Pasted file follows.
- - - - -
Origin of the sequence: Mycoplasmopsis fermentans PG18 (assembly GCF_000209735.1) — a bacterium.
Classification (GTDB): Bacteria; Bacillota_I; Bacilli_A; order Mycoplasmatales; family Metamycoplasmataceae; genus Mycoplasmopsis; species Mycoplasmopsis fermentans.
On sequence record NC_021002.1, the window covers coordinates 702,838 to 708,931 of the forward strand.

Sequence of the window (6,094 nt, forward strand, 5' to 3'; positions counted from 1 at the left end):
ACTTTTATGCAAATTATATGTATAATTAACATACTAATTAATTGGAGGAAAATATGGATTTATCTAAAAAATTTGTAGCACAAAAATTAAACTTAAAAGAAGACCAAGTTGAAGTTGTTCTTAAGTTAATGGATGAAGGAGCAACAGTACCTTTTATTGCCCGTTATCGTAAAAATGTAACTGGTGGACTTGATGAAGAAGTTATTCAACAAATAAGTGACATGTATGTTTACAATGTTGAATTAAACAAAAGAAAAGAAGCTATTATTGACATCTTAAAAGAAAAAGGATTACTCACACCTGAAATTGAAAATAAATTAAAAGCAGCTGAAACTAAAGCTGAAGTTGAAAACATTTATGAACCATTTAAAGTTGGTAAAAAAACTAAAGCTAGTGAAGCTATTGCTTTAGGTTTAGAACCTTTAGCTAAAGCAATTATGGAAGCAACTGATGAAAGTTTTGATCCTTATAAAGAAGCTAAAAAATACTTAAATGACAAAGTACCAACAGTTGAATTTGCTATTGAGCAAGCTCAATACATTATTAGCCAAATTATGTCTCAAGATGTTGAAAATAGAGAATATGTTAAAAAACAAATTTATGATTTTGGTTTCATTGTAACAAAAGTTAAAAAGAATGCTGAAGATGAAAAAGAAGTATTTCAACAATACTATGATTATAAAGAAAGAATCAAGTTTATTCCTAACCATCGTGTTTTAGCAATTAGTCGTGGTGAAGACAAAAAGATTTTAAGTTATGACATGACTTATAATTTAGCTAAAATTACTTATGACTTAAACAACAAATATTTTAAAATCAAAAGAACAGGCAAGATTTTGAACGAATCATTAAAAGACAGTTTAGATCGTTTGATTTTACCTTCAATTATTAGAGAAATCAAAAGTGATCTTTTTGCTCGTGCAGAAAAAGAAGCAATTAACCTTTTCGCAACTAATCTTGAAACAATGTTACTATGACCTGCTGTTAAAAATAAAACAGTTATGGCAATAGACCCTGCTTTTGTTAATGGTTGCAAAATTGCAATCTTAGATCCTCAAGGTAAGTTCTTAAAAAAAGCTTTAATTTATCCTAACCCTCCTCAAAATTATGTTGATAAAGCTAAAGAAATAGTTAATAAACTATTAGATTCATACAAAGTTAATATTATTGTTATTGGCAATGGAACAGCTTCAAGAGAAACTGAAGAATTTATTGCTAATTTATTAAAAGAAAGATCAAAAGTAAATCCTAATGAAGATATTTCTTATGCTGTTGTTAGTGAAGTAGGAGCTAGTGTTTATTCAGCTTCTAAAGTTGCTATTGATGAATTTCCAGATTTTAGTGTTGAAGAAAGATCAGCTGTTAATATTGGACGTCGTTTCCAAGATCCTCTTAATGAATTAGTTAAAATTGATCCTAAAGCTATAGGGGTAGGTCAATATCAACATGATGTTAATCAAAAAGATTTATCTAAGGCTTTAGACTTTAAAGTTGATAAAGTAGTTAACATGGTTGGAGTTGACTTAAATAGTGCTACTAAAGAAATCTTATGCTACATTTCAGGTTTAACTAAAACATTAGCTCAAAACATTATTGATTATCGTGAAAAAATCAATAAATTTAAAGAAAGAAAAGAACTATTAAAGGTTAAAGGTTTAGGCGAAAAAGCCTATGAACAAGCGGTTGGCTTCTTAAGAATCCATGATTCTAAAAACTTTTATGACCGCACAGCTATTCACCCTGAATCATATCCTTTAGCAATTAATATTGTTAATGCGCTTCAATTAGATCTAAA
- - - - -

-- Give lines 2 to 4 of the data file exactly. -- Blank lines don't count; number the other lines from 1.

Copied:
Classification (GTDB): Bacteria; Bacillota_I; Bacilli_A; order Mycoplasmatales; family Metamycoplasmataceae; genus Mycoplasmopsis; species Mycoplasmopsis fermentans.
On sequence record NC_021002.1, the window covers coordinates 702,838 to 708,931 of the forward strand.

Sequence of the window (6,094 nt, forward strand, 5' to 3'; positions counted from 1 at the left end):